Convicted of murder in homeless man's death, woman recounts night she hit him with car
Friday, June 27th 2003, 12:00 am
By: News On 6
FORT WORTH, Texas (AP) _ The drugs Chante Mallard took the night she hit a homeless man on the highway and drove home with him lodged in her windshield impaired her judgment and played a part in her decision to not call for help, a toxicologist testified at her sentencing hearing Friday.
It took jurors less than an hour Thursday to convict Mallard, a 27-year-old former nurse's aide, of murder in the death of Gregory Biggs.
The same jury was expected to begin deliberating her penalty Friday. The maximum sentence would be life in prison.
On the stand Friday, Toxicologist Gary Wimbish testified that the ecstasy Mallard consumed along with alcohol that night would impair a person's ability to respond rationally to an emergency.
Biggs' son also testified, saying his father, a former bricklayer, will now never share the milestones in his life.
``He'll not be here to see me get married. He'll not be here to watch me grow old and launch out into a profession,'' a composed Brandon Biggs told the jury.
As the sentencing phase opened on Thursday, Mallard took the stand and for the first time publicly described what happened.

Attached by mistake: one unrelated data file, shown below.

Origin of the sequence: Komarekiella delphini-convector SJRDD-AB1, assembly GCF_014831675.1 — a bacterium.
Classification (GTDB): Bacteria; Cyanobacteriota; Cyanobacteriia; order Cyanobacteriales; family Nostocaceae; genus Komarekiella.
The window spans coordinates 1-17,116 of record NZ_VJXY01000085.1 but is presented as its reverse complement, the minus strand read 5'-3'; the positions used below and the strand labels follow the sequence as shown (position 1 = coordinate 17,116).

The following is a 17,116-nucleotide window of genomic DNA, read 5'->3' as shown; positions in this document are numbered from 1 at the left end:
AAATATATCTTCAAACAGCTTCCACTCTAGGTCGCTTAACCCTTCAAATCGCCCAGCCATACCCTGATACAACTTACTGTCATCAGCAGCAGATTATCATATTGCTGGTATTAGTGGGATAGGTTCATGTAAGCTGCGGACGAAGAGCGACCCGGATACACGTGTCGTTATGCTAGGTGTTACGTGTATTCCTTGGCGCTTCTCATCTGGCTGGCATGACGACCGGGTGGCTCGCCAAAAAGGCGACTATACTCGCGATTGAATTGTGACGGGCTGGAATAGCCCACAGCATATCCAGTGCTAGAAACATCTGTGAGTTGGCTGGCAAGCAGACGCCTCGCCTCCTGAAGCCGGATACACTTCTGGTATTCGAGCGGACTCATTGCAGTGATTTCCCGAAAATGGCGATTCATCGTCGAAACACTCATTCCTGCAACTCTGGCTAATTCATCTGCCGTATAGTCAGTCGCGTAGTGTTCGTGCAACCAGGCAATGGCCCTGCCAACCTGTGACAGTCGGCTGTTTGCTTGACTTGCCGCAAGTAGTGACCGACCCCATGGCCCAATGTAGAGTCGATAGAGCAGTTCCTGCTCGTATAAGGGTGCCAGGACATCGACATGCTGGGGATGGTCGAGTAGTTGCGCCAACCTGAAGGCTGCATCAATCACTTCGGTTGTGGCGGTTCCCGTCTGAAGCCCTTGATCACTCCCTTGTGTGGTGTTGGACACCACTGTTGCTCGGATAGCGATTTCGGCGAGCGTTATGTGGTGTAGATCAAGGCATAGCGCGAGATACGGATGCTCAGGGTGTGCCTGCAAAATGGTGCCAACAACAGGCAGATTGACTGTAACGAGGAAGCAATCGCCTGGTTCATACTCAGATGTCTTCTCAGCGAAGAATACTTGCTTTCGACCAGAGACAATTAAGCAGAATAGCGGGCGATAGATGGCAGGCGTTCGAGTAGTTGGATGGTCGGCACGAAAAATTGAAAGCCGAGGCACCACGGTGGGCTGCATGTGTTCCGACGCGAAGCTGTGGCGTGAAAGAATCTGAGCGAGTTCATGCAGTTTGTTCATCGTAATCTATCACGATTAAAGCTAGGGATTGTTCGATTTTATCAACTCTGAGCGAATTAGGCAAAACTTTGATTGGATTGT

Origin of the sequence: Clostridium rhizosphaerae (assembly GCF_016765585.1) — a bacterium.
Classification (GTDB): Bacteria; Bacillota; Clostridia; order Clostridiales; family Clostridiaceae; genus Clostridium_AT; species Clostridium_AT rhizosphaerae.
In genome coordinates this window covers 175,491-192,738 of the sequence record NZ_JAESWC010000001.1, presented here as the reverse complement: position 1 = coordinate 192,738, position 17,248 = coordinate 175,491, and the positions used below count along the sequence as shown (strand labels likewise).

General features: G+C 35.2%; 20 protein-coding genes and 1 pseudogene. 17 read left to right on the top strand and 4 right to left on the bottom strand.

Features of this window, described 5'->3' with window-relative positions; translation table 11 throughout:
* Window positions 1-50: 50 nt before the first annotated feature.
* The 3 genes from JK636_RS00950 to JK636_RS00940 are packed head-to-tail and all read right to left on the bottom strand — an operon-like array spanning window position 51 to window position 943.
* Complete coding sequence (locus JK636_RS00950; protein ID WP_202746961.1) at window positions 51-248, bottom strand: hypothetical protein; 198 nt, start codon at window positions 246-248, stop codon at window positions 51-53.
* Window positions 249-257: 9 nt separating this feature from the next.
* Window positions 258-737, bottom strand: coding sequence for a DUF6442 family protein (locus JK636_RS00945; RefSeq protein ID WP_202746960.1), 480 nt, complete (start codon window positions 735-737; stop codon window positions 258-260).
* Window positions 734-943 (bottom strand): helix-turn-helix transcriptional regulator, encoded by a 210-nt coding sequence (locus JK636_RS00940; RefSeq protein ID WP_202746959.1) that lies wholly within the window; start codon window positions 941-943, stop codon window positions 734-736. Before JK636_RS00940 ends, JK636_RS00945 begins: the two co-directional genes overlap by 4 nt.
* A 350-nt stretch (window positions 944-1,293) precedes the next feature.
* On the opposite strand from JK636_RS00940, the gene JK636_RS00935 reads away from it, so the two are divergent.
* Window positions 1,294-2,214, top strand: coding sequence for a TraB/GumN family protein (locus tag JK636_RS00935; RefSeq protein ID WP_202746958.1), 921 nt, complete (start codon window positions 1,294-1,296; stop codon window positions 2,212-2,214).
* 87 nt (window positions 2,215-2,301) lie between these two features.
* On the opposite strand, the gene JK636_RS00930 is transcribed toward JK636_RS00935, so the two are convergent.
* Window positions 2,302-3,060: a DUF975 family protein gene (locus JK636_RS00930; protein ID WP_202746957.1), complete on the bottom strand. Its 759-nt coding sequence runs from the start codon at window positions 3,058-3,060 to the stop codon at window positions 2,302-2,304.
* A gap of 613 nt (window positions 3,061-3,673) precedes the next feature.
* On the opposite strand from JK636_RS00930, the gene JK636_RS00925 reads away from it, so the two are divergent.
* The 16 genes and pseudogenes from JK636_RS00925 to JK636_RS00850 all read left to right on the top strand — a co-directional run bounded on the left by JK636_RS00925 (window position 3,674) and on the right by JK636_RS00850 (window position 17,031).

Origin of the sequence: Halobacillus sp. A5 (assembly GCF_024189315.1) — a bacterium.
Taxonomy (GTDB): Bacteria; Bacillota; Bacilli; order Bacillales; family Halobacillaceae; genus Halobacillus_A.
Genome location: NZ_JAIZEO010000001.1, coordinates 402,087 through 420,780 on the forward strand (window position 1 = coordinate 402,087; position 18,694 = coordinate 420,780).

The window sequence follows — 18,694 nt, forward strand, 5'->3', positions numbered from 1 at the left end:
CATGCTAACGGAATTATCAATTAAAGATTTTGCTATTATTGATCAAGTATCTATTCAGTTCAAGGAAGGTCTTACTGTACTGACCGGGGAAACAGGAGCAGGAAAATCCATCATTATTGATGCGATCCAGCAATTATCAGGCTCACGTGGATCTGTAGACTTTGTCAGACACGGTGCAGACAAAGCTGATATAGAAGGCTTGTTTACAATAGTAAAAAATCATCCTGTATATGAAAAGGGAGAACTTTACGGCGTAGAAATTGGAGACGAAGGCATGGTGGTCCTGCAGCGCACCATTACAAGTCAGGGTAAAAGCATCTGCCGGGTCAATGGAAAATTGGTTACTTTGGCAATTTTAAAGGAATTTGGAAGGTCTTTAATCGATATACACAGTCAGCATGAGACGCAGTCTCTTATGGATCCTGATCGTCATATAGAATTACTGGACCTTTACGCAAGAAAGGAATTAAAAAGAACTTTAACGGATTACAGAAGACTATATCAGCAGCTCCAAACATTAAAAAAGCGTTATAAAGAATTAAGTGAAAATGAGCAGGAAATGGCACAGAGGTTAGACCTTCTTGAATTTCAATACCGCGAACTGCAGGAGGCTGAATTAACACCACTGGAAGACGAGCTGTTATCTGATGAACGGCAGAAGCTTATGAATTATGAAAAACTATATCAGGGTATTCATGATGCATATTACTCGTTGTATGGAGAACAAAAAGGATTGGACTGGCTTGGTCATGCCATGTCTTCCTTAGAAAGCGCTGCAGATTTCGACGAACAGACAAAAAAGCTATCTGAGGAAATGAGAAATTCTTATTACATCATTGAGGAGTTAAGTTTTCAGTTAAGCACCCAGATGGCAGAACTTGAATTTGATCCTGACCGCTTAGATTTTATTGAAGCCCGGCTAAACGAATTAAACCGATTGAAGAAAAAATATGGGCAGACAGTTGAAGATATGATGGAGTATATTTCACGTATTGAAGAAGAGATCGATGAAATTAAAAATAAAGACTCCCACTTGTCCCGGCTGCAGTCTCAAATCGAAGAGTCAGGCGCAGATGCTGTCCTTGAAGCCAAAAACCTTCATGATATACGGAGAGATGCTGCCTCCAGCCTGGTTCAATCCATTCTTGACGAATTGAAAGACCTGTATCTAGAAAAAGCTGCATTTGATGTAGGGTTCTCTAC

She said she didn't remember seeing Biggs along the road as she drove home about 3 a.m. Oct. 26, 2001. She heard a loud thud, she said, and then his body crashed through the windshield, sending glass flying into her face.
Biggs' head and torso hung over her dashboard through the broken windshield. Mallard said she got out of her car and touched his leg, sticking out through the broken glass, then got back in and drove home and parked in her garage.
She said she heard the man moan and knew he was alive, but she never called for help. She was too afraid she'd be arrested and because of the drugs she ``couldn't think to do the right thing,'' she said.
``I was asking God to tell me what to do,'' she said. ``I didn't know what to do. I was scared and I was crying.''
Medical experts testified during her trial that Biggs was probably alive for one to two hours after he was hit and that he probably would have survived he had gotten medical treatment.
``I have ruined the lives of other people,'' Mallard said Thursday, sobbing as she apologized to Biggs' 20-year-old son, Brandon Biggs, and to her own family. ``I have put people through pain. And I am so truly sorry. I'm so sorry, Brandon. I am so sorry for what I have caused your family and I am sorry for the pain that I have put my family through.''
She said she deserves to go to prison but did not say for how long.
Biggs' battered body was found in a park the day after he was hit. Mallard's friend Clete Deneal Jackson testified that she took him to her garage about six hours after she hit Biggs. He said he removed Biggs' body that night and, with the help of his cousin Herbert Tyrone Cleveland dumped it in the park.
Both men pleaded guilty to tampering with evidence and agreed to testify against Mallard as part of plea agreements. Jackson was sentenced to 10 years; Cleveland, nine.
Authorities had no leads in Biggs' death until four months later, when one of Mallard's acquaintances called police and said Mallard talked about the incident at a party.
Officers went to Mallard's house and found the bloodstained, dented car. They also found the passenger seat burned in the back yard.